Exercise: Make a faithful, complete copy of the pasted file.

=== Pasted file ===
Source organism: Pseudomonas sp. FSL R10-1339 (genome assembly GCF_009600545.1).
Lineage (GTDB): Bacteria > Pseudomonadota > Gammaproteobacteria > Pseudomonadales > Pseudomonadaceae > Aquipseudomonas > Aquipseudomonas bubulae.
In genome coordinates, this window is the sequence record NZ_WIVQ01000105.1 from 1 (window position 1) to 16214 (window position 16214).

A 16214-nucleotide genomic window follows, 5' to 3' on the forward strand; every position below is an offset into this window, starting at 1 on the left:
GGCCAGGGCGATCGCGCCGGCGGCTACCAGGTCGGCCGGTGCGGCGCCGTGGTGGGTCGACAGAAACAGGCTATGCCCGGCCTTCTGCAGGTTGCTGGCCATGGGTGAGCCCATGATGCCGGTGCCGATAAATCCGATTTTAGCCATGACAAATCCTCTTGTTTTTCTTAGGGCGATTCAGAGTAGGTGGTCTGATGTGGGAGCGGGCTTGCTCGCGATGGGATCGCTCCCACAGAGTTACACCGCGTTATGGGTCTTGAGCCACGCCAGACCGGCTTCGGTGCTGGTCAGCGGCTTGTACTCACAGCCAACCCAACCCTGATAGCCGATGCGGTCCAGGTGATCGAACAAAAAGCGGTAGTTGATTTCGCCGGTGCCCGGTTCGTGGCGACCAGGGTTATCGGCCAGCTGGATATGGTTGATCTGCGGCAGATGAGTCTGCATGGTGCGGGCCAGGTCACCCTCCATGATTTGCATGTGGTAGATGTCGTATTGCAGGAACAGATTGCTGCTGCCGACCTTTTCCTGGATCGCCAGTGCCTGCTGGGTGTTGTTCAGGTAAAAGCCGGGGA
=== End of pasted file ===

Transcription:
Source organism: Pseudomonas sp. FSL R10-1339 (genome assembly GCF_009600545.1).
Lineage (GTDB): Bacteria > Pseudomonadota > Gammaproteobacteria > Pseudomonadales > Pseudomonadaceae > Aquipseudomonas > Aquipseudomonas bubulae.
In genome coordinates, this window is the sequence record NZ_WIVQ01000105.1 from 1 (window position 1) to 16214 (window position 16214).

A 16214-nucleotide genomic window follows, 5' to 3' on the forward strand; every position below is an offset into this window, starting at 1 on the left:
GGCCAGGGCGATCGCGCCGGCGGCTACCAGGTCGGCCGGTGCGGCGCCGTGGTGGGTCGACAGAAACAGGCTATGCCCGGCCTTCTGCAGGTTGCTGGCCATGGGTGAGCCCATGATGCCGGTGCCGATAAATCCGATTTTAGCCATGACAAATCCTCTTGTTTTTCTTAGGGCGATTCAGAGTAGGTGGTCTGATGTGGGAGCGGGCTTGCTCGCGATGGGATCGCTCCCACAGAGTTACACCGCGTTATGGGTCTTGAGCCACGCCAGACCGGCTTCGGTGCTGGTCAGCGGCTTGTACTCACAGCCAACCCAACCCTGATAGCCGATGCGGTCCAGGTGATCGAACAAAAAGCGGTAGTTGATTTCGCCGGTGCCCGGTTCGTGGCGACCAGGGTTATCGGCCAGCTGGATATGGTTGATCTGCGGCAGATGAGTCTGCATGGTGCGGGCCAGGTCACCCTCCATGATTTGCATGTGGTAGATGTCGTATTGCAGGAACAGATTGCTGCTGCCGACCTTTTCCTGGATCGCCAGTGCCTGCTGGGTGTTGTTCAGGTAAAAGCCGGGGA